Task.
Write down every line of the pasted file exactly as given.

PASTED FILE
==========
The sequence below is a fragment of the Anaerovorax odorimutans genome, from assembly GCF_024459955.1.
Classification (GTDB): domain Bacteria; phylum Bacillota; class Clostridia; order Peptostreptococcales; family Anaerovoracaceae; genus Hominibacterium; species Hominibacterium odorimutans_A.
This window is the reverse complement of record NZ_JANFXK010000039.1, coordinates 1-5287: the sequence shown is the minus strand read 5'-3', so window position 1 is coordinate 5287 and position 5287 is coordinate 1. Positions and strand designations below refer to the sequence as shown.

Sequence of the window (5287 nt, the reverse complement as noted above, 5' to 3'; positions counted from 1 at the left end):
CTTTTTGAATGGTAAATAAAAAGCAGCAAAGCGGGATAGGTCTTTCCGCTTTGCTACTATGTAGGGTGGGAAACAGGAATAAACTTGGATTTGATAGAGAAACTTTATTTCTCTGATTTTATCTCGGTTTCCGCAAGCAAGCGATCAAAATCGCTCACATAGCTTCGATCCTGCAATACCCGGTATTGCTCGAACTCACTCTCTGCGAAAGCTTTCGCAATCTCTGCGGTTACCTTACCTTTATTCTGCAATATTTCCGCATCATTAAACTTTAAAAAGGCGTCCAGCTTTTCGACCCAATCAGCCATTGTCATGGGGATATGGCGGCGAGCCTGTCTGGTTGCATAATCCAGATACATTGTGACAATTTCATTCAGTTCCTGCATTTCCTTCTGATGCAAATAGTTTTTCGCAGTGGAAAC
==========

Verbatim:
The sequence below is a fragment of the Anaerovorax odorimutans genome, from assembly GCF_024459955.1.
Classification (GTDB): domain Bacteria; phylum Bacillota; class Clostridia; order Peptostreptococcales; family Anaerovoracaceae; genus Hominibacterium; species Hominibacterium odorimutans_A.
This window is the reverse complement of record NZ_JANFXK010000039.1, coordinates 1-5287: the sequence shown is the minus strand read 5'-3', so window position 1 is coordinate 5287 and position 5287 is coordinate 1. Positions and strand designations below refer to the sequence as shown.

Sequence of the window (5287 nt, the reverse complement as noted above, 5' to 3'; positions counted from 1 at the left end):
CTTTTTGAATGGTAAATAAAAAGCAGCAAAGCGGGATAGGTCTTTCCGCTTTGCTACTATGTAGGGTGGGAAACAGGAATAAACTTGGATTTGATAGAGAAACTTTATTTCTCTGATTTTATCTCGGTTTCCGCAAGCAAGCGATCAAAATCGCTCACATAGCTTCGATCCTGCAATACCCGGTATTGCTCGAACTCACTCTCTGCGAAAGCTTTCGCAATCTCTGCGGTTACCTTACCTTTATTCTGCAATATTTCCGCATCATTAAACTTTAAAAAGGCGTCCAGCTTTTCGACCCAATCAGCCATTGTCATGGGGATATGGCGGCGAGCCTGTCTGGTTGCATAATCCAGATACATTGTGACAATTTCATTCAGTTCCTGCATTTCCTTCTGATGCAAATAGTTTTTCGCAGTGGAAAC